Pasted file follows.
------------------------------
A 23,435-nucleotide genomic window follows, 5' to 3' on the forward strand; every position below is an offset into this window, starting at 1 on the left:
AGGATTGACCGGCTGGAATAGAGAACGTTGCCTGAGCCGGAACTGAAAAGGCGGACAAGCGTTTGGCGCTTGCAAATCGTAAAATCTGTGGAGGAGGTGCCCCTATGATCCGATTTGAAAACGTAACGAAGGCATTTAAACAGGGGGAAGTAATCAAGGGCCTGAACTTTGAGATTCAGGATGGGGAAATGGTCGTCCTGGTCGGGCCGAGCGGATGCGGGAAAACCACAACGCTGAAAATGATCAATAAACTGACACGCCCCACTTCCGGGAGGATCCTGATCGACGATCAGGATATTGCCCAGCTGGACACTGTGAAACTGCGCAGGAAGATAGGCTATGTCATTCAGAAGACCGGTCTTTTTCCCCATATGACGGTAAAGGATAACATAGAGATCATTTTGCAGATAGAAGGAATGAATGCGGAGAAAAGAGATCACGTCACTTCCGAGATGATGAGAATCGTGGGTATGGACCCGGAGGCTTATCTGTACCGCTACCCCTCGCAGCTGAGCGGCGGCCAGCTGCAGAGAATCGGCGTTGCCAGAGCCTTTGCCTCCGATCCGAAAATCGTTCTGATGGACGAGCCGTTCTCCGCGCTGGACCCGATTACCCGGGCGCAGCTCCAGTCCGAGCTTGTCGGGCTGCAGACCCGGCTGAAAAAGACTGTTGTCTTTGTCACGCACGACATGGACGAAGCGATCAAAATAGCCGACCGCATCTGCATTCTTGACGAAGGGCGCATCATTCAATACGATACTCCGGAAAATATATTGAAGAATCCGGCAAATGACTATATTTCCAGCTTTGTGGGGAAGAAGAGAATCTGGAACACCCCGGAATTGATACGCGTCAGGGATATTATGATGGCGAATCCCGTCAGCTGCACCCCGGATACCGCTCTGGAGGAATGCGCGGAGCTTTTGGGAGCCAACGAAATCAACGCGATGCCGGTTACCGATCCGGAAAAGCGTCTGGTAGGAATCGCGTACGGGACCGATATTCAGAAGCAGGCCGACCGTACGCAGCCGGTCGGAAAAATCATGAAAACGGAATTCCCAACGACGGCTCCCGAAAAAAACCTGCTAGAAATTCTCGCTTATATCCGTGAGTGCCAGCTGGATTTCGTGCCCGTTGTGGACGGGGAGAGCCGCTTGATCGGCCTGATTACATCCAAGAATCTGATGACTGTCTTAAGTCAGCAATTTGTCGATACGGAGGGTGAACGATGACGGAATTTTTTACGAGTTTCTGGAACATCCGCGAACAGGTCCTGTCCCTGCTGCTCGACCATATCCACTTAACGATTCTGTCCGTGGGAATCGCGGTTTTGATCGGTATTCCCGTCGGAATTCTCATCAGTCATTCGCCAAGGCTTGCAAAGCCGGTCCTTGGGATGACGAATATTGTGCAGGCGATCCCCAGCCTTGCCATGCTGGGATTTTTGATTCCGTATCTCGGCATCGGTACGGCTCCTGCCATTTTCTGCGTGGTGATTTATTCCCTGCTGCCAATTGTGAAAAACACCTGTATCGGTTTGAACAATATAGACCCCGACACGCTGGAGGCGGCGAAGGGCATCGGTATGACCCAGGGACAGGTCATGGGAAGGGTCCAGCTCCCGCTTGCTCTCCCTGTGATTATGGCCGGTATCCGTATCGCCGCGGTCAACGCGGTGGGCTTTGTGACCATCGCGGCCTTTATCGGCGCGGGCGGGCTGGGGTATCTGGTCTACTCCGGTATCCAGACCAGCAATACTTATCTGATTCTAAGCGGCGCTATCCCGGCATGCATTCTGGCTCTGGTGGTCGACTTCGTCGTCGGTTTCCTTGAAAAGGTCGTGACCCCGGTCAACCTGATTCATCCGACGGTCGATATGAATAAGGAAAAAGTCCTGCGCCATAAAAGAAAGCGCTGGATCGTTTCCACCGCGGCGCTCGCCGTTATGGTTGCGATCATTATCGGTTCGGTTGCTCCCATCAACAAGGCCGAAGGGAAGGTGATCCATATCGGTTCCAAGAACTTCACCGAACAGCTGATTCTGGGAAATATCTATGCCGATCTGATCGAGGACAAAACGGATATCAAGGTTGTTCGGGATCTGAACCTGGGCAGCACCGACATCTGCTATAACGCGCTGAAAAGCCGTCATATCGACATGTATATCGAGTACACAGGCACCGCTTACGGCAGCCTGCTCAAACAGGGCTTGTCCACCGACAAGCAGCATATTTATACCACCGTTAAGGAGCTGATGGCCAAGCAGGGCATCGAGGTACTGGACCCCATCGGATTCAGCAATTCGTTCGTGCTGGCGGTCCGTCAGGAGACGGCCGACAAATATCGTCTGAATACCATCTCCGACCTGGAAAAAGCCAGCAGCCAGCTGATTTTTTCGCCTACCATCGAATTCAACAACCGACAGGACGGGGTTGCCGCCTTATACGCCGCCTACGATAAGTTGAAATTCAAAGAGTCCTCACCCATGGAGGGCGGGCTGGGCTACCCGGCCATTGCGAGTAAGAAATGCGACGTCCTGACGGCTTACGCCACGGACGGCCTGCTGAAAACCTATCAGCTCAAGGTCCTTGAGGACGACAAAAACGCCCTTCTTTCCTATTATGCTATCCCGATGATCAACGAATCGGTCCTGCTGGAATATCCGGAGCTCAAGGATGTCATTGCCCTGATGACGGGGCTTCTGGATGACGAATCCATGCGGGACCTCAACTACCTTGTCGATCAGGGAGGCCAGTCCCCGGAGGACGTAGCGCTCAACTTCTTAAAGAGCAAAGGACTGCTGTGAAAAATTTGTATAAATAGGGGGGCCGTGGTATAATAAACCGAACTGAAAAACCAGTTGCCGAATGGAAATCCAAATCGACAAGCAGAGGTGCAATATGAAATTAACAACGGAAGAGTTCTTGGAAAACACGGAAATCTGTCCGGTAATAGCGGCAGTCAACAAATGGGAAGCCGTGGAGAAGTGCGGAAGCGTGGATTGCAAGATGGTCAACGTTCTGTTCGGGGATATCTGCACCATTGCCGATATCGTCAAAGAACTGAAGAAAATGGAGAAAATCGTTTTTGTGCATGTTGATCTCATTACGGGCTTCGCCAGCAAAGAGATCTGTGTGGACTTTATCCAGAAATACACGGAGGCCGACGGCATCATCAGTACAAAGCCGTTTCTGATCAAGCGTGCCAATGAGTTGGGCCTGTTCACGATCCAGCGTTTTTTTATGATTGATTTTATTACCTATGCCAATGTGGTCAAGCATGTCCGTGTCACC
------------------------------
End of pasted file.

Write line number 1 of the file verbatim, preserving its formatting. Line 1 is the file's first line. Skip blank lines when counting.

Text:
A 23,435-nucleotide genomic window follows, 5' to 3' on the forward strand; every position below is an offset into this window, starting at 1 on the left: